1. Tramadol – characteristics

Tramadol is a synthetic opioid analgesic affecting the central nervous system. When taken orally, it is well absorbed in the gastrointestinal tract. Tramadol’s action begins about twenty minutes after reception and lasts about three hours. Tramadol is metabolized in the liver and excreted mainly through the kidneys.

  1. Tramadol – indications

Indications for use Tramadol is primarily a pain of a strong and chronic nature. This drug is used very often to relieve post-operative pain, post-traumatic pain and in the treatment of cancer. It is also used in analgesia and premedication.

  1. Tramadol – contraindications

There are situations in which Tramadol can not be used despite indications. One of them is allergy to any component of the drug or other opioid preparations. Contraindications to the use of Tramadol are also:

  • alcohol poisoning,
  • hypnotic poisoning,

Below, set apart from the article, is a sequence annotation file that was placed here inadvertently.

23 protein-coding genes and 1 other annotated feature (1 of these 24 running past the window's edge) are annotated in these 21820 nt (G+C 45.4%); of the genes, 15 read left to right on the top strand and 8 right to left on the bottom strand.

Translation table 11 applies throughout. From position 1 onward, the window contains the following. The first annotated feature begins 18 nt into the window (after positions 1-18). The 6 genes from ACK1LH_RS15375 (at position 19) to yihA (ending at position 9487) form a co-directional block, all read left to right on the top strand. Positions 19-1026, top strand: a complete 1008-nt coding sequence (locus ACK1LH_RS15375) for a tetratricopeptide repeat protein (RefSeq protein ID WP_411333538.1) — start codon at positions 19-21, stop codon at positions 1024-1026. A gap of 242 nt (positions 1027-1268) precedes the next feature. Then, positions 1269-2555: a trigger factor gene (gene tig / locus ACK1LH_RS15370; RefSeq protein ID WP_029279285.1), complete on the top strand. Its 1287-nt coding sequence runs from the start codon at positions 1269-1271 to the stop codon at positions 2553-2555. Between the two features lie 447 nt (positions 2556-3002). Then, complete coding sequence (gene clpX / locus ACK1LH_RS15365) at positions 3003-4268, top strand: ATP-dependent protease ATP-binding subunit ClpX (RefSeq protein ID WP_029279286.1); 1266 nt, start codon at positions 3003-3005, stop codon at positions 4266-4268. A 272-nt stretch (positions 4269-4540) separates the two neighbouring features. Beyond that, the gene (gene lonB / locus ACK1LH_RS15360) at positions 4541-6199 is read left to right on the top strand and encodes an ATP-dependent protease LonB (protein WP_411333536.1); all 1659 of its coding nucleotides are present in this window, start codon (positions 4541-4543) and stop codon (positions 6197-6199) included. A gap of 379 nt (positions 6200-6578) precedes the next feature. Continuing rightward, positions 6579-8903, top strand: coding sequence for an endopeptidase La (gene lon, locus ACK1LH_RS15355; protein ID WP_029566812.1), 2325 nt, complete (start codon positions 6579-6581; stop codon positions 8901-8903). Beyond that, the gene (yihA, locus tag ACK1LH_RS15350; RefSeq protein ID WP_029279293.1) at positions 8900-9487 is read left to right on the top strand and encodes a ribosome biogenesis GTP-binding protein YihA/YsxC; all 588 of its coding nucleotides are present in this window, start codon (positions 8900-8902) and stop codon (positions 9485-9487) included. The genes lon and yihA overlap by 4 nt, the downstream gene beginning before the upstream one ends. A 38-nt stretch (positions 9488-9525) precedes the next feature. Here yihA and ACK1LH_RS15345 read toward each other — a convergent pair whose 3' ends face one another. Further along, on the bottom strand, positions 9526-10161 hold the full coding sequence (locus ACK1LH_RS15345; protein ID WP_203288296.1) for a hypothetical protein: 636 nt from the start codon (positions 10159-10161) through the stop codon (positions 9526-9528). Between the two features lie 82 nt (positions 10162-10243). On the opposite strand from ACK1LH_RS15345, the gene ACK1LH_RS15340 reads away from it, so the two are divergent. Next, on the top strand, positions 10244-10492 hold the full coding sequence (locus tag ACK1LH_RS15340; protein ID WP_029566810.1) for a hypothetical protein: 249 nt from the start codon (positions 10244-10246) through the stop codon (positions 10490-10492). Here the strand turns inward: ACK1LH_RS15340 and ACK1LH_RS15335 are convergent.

• poisoning with psychotropic drugs,
  • poisoning with pain relievers,
  • addiction to opioids,
  • taking MAO inhibitors over the last fourteen days.

Special precautions should be taken in the case of people suffering from: renal failure (severe renal failure is considered a contraindication to the use of the drug), liver failure, epilepsy and in patients with consciousness of undetermined media, with elevated intracranial pressure, in high risk situations the appearance of respiratory system disorders.

Tramadol should not be used in people up to the age of twelve.

It should also be remembered that alcohol and preparations acting as an inhibitor of the central nervous system may increase the adverse effects of taking tramadol.

  1. Tramadol – side effects

As with all medicines, taking Tramadol can cause side effects.

The most frequent side effects include: vomiting, nausea, dizziness, constipation, fatigue, dry mouth, decreased psychophysical fitness, excessive sweating. Skin reactions such as urticaria or pruritus may also occur.